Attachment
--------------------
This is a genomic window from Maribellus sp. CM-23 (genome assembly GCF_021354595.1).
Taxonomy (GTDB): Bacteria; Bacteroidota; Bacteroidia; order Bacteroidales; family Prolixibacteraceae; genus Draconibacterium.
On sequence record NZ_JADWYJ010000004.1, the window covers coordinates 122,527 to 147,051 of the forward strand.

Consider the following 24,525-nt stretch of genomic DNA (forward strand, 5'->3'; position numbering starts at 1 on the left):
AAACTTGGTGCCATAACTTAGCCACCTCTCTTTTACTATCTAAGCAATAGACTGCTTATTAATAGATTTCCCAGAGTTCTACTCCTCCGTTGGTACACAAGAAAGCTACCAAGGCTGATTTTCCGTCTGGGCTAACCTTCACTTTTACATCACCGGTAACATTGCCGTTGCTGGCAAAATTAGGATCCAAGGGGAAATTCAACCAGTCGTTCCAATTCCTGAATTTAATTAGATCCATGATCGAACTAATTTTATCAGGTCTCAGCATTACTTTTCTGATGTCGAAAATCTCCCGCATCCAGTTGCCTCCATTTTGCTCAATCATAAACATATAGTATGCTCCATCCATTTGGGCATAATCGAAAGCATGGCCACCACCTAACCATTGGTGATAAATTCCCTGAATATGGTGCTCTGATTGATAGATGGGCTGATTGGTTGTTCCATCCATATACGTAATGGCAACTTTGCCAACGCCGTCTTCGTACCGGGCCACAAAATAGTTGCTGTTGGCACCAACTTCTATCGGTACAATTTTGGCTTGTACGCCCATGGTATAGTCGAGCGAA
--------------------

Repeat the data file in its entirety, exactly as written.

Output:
This is a genomic window from Maribellus sp. CM-23 (genome assembly GCF_021354595.1).
Taxonomy (GTDB): Bacteria; Bacteroidota; Bacteroidia; order Bacteroidales; family Prolixibacteraceae; genus Draconibacterium.
On sequence record NZ_JADWYJ010000004.1, the window covers coordinates 122,527 to 147,051 of the forward strand.

Consider the following 24,525-nt stretch of genomic DNA (forward strand, 5'->3'; position numbering starts at 1 on the left):
AAACTTGGTGCCATAACTTAGCCACCTCTCTTTTACTATCTAAGCAATAGACTGCTTATTAATAGATTTCCCAGAGTTCTACTCCTCCGTTGGTACACAAGAAAGCTACCAAGGCTGATTTTCCGTCTGGGCTAACCTTCACTTTTACATCACCGGTAACATTGCCGTTGCTGGCAAAATTAGGATCCAAGGGGAAATTCAACCAGTCGTTCCAATTCCTGAATTTAATTAGATCCATGATCGAACTAATTTTATCAGGTCTCAGCATTACTTTTCTGATGTCGAAAATCTCCCGCATCCAGTTGCCTCCATTTTGCTCAATCATAAACATATAGTATGCTCCATCCATTTGGGCATAATCGAAAGCATGGCCACCACCTAACCATTGGTGATAAATTCCCTGAATATGGTGCTCTGATTGATAGATGGGCTGATTGGTTGTTCCATCCATATACGTAATGGCAACTTTGCCAACGCCGTCTTCGTACCGGGCCACAAAATAGTTGCTGTTGGCACCAACTTCTATCGGTACAATTTTGGCTTGTACGCCCATGGTATAGTCGAGCGAA